I might as well start at the beginning, which was pretty modest. One of my first shoots that I can remember was a parade in Baltimore in the mid-1970s. I was just a kid at the time and was using a Brownie. Unfortunately I didn't know that the shutter speed was slow. What I got back was a bunch of shots of blurs against a sharp background, the other side of the street. I don't have any examples from that shoot but I do have prints from another. I was using my dad's 35mm camera. We were at Baltimore's Inner Harbor to watch the launching of the Pride of Baltimore, a hand-crafted sailing vessel. My dad said not to shoot the launch since he had done it so I shot other points of interest around the view from Federal Hill. Some are so far away that you'd only know what I was shooting...if you knew what I was shooting, such as the distant Patterson Park Pagoda and WJZ-TV's Instant Eye satellite truck, something new back then.
These shots show a ship in drydock, with the iconic Domino Sugar plant in the background, and the U.S.S. Constellation in the Inner Harbor.
The first camera I ever owned was a Kodak Instamatic 110, given to me on my 13th birthday. I immediately began shooting my surroundings and special events, such as the annual hydroplane races on the Susquehanna River. Just a heads up, some of these old shots are going to be in rough shape for various reasons. 110 shots are grainy by nature but a lot of my oldest negatives haven't been treated well over the decades. The following images are scans of prints.
For a while we lived at an apartment complex on the edge of the country. I used to head off into the woods with the family Beagle, to see what I could find. I already had an interest in old cars, and these adventures stirred an interest in other types of antiques as I looked over the remains of a long gone dairy farm. I assume the farm was sold to whomever built the subdivision in the background. There was a hulk of an old car on this site, upside-down on its crushed roof, but I have no idea what it was.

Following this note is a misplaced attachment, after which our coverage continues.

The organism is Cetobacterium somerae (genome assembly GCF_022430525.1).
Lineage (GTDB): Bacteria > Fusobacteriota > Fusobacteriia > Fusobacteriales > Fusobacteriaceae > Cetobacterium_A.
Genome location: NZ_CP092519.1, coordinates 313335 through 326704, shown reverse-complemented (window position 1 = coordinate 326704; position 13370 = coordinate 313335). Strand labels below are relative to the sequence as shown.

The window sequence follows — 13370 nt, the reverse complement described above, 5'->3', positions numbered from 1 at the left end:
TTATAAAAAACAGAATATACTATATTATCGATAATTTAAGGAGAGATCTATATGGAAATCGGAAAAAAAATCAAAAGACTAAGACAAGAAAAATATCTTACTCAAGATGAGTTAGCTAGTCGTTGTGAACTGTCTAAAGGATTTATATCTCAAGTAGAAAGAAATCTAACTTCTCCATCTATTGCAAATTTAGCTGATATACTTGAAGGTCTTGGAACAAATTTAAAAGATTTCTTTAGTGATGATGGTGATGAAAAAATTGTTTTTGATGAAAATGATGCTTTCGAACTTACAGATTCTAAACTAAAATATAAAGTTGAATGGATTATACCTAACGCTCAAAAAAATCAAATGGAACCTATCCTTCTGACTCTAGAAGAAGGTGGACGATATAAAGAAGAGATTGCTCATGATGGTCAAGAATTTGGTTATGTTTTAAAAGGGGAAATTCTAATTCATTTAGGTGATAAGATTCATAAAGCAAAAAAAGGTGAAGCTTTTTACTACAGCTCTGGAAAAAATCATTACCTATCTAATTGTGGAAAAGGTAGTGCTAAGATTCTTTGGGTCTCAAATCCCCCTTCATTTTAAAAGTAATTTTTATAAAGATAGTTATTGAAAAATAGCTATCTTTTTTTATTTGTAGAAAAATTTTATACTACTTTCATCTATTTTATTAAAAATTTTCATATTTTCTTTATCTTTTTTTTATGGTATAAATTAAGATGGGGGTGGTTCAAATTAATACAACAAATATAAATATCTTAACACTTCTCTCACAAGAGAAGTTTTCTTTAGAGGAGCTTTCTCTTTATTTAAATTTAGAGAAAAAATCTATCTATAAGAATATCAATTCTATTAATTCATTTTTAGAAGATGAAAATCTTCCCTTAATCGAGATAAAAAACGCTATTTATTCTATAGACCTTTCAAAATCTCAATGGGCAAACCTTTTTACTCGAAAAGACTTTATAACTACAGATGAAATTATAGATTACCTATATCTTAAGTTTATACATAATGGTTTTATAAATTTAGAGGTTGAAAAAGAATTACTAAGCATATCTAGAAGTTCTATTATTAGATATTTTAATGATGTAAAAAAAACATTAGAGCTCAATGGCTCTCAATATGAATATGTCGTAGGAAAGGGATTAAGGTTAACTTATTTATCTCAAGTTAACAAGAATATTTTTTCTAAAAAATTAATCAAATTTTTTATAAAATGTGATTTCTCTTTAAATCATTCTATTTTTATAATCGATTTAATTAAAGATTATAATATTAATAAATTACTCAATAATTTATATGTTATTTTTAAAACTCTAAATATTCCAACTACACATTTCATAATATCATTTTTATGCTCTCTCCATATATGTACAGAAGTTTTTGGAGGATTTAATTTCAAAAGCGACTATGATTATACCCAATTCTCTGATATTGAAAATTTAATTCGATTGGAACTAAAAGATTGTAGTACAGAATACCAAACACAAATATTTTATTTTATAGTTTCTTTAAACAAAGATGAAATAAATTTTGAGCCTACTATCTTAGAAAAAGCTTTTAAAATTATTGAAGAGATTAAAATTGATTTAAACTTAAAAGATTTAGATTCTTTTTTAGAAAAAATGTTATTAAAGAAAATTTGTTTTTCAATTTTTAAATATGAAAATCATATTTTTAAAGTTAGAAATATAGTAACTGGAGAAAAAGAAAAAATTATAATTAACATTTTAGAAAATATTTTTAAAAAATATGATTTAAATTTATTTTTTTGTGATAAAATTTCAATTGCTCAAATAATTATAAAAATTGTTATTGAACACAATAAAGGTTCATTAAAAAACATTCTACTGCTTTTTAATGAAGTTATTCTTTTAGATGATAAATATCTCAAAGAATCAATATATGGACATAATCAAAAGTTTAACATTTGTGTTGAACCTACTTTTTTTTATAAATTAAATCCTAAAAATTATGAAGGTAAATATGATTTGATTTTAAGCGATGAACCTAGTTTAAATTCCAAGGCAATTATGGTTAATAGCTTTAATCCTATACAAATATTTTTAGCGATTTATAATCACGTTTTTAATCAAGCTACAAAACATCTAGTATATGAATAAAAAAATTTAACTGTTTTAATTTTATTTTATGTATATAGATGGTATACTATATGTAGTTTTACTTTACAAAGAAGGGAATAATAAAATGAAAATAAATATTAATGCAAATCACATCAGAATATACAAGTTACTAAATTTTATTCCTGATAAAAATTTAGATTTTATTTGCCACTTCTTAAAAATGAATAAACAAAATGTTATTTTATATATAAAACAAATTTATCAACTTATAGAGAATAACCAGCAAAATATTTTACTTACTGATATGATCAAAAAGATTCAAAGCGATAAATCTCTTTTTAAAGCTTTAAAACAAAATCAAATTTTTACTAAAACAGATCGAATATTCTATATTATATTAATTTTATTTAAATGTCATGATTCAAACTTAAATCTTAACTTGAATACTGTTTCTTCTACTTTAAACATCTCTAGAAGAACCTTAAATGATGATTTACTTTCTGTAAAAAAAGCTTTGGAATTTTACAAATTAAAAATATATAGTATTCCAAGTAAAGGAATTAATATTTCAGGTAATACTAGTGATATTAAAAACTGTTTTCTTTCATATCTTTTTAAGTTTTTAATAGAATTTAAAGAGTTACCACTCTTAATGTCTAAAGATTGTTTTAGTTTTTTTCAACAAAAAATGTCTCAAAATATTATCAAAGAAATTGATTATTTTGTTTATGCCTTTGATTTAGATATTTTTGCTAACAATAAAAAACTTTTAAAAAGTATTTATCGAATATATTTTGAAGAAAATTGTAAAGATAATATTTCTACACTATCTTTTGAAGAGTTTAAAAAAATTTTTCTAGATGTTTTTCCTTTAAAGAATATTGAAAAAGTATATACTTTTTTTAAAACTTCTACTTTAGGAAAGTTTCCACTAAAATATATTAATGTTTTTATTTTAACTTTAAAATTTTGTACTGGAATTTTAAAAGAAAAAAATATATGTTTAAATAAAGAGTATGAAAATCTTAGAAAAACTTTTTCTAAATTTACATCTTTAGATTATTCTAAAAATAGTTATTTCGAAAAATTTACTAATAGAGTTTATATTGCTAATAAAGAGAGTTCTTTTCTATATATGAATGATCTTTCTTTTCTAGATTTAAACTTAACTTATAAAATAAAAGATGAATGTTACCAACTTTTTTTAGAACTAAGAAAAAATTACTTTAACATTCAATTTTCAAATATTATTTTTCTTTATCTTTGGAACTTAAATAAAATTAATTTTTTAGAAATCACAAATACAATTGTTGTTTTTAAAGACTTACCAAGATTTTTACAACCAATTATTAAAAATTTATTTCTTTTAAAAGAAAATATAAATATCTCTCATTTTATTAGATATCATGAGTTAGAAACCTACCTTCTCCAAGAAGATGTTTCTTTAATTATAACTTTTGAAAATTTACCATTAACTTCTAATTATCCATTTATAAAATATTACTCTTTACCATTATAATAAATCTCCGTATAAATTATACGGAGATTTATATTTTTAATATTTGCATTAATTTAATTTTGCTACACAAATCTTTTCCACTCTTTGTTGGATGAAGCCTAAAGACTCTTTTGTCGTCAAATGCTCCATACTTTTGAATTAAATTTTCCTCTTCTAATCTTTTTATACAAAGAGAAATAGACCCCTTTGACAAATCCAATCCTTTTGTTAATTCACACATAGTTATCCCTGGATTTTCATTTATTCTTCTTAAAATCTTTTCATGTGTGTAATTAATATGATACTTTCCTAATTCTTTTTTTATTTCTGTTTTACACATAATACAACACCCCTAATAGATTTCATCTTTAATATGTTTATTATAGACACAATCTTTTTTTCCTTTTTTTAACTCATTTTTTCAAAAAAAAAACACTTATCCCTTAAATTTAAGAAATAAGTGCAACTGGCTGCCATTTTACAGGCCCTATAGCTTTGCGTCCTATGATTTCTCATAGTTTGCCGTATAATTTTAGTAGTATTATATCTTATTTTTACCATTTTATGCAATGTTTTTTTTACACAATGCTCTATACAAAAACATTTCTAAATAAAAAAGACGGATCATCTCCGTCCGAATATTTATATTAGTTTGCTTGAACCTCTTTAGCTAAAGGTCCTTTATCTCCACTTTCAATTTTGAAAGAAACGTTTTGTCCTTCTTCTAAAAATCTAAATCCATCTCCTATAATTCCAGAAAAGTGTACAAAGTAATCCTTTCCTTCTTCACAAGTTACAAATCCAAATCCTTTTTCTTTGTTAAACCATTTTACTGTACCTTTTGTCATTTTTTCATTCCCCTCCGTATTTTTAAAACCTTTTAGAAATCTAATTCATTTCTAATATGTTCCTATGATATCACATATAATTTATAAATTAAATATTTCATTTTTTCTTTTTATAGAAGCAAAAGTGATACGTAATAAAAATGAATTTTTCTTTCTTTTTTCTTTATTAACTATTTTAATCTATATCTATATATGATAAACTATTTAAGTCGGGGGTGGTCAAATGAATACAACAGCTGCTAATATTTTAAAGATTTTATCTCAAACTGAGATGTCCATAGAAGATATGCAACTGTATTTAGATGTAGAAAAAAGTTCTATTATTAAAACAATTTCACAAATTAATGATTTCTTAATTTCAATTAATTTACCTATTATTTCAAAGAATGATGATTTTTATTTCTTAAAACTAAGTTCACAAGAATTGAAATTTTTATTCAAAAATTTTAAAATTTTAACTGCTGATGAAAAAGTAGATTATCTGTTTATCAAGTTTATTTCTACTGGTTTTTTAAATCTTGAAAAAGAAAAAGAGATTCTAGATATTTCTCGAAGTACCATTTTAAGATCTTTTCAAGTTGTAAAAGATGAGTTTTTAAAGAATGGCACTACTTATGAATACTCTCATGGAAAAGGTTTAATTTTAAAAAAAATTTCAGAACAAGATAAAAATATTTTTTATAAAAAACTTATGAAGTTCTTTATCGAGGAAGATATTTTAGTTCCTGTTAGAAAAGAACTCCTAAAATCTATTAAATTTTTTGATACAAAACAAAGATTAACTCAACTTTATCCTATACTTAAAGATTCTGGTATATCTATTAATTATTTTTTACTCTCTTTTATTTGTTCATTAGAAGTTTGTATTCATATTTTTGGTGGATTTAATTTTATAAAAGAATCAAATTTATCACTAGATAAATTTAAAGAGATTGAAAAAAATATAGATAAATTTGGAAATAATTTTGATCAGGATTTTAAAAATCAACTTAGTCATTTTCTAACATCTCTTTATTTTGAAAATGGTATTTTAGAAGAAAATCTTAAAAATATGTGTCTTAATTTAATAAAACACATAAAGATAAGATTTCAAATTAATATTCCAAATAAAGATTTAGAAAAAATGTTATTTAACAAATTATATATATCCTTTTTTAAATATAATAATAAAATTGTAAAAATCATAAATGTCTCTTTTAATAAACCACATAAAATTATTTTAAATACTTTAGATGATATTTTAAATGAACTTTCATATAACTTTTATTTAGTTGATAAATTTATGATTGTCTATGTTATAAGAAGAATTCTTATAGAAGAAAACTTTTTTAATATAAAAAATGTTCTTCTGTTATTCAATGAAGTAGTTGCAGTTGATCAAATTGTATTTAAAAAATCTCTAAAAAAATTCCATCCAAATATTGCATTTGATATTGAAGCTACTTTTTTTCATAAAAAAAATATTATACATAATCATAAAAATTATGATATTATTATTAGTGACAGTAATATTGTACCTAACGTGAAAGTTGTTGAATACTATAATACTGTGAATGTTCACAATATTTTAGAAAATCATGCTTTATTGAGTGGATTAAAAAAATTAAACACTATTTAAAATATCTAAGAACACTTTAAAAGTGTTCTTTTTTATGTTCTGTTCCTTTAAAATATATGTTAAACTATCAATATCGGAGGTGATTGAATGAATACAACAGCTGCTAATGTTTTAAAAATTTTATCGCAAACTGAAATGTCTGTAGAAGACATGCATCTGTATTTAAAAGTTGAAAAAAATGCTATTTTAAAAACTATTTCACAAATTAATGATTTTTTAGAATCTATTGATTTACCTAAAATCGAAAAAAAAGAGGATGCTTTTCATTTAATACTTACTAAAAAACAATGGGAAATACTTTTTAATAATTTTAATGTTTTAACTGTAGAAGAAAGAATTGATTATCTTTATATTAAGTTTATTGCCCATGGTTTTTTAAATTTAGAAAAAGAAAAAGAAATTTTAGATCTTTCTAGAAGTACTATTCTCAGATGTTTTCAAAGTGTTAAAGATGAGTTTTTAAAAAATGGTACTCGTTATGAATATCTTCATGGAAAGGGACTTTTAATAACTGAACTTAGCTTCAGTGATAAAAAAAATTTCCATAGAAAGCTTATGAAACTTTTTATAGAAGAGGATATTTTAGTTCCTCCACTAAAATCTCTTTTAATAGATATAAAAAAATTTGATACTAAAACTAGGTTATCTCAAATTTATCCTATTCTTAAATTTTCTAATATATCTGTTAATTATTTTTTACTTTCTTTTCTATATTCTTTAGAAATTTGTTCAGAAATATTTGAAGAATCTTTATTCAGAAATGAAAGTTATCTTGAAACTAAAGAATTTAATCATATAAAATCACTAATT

The water bowl shot and the bird on the drift are two of my favorites from this camera. The snow shot was taken just after the storm from the window of our second apartment in the complex.
So...the singer for the group Everclear wasn't the only one with a "Star Wars poster on my bedroom door." This one is surrounded by trading cards and clipped magazine pictures.
Playing around with point of view, using the Cox gas-engined car which never wanted to run. In the background you can see the edge of the "frontier."
I'm not sure if I broke the 110 camera but my next camera was Polaroid One Step. I started shooting different types of things that same Christmas day, and was reminded of the cost of the film. By this time we had moved to 200-year-old farm house close to the center of a small town. This is our dog Brutus, a Tennessee Tidewalker Hound, or foxhound, if you don't feel like saying all that. I like the muted colors, but you can see that age is taking its toll on the emulsion. I scanned all the Polaroids I had before they got worse. If you notice any vertical bands in some of the scans, it's because the element in my 12-year-old scanner was wearing out. It's since been replaced.
In these next three shots, the creative bent seems to be emerging. I had figured out that setting the exposure ring on the One Step to the dark side would nearly black out the non-sunlit parts of the scenes.
Here I had my brother hold a model of an X-wing fighter in the sunlight. I had stuck a coat hanger into the bottom and had him hold it to cover the wire. The light on the bed reflected upward, making his hand visible.
This is one of those shots that made my mother say something like "You know each of those shots costs money." It is a model of a Camaro, sitting on my bed.
I have no idea where I got the inspiration for this shot. No idea.I put a mirror on top of something and shot across it. This is the inside of the L, upstairs in the farmhouse. The doorways lead to the master bath and my brother's bedroom.
Coming up next, my first 35mm camera.